“I, um, wait, what?”

“Electronics disrupt your circadian rhythm. Try turning them off one hour before bed.”

“I’m also losing my…uh, memory. What did I forget again?” I ask my partner.

“To refill your prescription.”

“That’s right, I forgot to call them. I had to take my emergency supply.”

“Use your brain a little more. Go out and talk to people. That should help.”

“Oh, okay. I’ve thought about trying medicinal cannabis.”

“No, that won’t do. You can’t rely on anything, and there just isn’t enough research.”

“I know a girl who has been seizure free for two years. After a dozen medicines and two brain surgeries, this one works.”

“Still, I wouldn’t recommend it.”

“Can I go down a bit? I don’t know how much more side effects I can take.”

“You are still adjusting; they might go away in five months.”

“How long?”

“Five months.”

Can I take five more months of this?


“Try to exercise, it’ll help. No screens before bed. I’ll see you in five months then.”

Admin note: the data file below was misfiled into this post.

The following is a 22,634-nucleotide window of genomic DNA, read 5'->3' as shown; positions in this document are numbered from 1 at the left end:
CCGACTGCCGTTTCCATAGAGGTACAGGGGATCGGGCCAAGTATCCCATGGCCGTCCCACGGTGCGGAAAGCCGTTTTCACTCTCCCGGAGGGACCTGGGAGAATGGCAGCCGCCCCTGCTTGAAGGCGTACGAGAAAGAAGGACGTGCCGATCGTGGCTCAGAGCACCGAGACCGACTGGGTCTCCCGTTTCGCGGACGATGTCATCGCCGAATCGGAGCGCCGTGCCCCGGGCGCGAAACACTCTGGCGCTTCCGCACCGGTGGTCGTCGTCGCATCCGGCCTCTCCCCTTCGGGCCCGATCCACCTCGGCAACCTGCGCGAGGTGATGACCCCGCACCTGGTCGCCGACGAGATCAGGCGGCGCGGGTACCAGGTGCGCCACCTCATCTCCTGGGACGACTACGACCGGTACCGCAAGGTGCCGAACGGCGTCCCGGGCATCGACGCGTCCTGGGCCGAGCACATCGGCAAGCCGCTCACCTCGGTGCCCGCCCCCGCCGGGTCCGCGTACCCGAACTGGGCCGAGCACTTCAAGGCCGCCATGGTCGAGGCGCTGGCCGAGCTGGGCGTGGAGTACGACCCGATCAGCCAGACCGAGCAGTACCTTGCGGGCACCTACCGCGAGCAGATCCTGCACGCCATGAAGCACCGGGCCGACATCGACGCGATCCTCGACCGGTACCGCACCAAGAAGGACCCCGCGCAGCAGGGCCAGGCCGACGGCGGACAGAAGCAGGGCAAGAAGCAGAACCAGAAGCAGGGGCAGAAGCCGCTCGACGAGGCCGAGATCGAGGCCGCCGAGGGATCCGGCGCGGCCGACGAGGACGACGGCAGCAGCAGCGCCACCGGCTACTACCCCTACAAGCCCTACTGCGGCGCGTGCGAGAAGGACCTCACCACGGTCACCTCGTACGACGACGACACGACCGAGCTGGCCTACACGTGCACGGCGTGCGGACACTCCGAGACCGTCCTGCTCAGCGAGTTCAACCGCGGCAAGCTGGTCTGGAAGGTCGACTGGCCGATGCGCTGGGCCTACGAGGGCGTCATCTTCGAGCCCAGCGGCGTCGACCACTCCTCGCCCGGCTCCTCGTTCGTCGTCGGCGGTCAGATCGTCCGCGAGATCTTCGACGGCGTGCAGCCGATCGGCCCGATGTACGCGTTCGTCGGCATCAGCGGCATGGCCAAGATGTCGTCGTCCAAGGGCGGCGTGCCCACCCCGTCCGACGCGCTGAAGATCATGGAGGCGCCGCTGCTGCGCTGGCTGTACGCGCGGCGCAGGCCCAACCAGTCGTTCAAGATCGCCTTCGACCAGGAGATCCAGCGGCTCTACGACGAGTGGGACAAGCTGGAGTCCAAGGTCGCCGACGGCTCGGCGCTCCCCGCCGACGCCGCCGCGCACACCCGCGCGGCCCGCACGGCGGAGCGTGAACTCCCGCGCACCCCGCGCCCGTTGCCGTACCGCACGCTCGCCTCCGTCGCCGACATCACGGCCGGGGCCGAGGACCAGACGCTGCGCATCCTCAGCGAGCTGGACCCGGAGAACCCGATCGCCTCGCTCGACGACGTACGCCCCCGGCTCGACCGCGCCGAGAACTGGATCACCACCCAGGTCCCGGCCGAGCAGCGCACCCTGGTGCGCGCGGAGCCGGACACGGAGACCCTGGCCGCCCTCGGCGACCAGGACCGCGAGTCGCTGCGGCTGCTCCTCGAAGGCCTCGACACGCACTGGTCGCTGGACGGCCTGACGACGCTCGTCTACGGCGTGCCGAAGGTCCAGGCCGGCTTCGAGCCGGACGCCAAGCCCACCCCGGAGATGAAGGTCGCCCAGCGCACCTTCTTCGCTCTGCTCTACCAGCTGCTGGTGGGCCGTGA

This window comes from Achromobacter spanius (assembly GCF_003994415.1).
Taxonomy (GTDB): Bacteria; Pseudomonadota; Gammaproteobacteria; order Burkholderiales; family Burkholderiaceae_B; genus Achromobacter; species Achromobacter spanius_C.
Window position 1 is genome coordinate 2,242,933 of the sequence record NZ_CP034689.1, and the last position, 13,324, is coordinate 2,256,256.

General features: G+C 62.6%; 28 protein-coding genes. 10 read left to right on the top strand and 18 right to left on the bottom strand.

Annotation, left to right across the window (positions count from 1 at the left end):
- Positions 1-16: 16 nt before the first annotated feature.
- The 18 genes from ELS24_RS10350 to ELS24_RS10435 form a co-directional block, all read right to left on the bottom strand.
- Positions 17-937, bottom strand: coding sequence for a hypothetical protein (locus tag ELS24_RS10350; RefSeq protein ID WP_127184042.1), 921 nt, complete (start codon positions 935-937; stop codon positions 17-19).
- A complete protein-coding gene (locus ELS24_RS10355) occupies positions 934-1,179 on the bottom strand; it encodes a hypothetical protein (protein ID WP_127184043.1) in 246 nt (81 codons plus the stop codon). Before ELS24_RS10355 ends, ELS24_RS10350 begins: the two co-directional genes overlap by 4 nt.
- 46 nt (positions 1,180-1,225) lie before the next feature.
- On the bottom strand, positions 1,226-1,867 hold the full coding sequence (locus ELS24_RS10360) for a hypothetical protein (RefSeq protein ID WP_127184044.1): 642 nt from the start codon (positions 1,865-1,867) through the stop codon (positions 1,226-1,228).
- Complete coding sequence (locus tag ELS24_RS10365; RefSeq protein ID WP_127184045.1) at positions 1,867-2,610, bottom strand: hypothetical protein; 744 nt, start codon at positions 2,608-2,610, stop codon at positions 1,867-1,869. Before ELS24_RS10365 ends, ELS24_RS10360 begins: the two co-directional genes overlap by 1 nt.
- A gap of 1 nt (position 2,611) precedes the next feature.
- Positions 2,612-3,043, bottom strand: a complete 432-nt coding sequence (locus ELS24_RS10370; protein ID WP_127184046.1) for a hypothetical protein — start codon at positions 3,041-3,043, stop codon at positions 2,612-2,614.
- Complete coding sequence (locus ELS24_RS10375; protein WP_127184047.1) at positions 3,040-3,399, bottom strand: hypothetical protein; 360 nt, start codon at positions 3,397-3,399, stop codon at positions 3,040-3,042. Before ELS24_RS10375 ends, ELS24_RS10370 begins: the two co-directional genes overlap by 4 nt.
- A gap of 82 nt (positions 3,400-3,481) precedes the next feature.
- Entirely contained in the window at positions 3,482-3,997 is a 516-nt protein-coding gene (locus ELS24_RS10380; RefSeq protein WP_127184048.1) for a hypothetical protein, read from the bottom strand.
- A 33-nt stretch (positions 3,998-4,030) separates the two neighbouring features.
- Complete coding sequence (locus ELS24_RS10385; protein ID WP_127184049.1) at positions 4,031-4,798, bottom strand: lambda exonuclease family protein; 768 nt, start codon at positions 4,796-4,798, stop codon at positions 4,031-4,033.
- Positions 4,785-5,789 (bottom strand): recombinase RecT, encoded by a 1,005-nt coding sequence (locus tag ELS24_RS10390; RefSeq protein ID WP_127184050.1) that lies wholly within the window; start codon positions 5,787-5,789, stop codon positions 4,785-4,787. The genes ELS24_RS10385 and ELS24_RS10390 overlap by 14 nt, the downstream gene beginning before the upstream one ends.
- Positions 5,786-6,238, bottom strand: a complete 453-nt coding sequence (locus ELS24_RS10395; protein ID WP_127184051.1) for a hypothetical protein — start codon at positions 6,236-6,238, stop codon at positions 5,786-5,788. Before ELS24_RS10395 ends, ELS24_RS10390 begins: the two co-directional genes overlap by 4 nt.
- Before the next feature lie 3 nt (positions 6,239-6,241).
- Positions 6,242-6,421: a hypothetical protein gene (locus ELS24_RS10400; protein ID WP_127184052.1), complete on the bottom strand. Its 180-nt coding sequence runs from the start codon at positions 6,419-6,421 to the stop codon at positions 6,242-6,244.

“Five months?”


This visit cost me 50 bucks. He prescribes me more of the same. I fall asleep in the car and wake up in a parking lot.

“Busy like always. Sorry about the speed bumps, dear.”

“It’s okay, you didn’t make them.”

We poke tomatoes and ask the butcher for a pound of ground turkey. I lug a pack of sparkling water, which helps my random want of beer. There are people everywhere, many of which like to stand in the middle of the aisle. I don’t want to talk to anyone. I get overwhelmed easily. My greatest fear is having a seizure in public.

My first seizure was in public. I was in high school and walked into the wrong classroom. When you have a grand mal, you don’t know it until someone else tells you. One moment you’re in school, and the next you’re being loaded onto a stretcher without knowing your address or your mother’s maiden name. I later told that I fell on some girl who screamed. I still think about her sometimes, even though I’ve never actually talked to her.

It’s been a dozen years since then, and I’ve only recently had another. I’ve gotten drunk at bar, pulled all-nighters to write long essays, had a parent die, and moved to three different states. I even got a driver’s license and a car. I thought I had brain cancer until the MRI showed otherwise. I still don’t know why they came back. The research just isn’t there yet.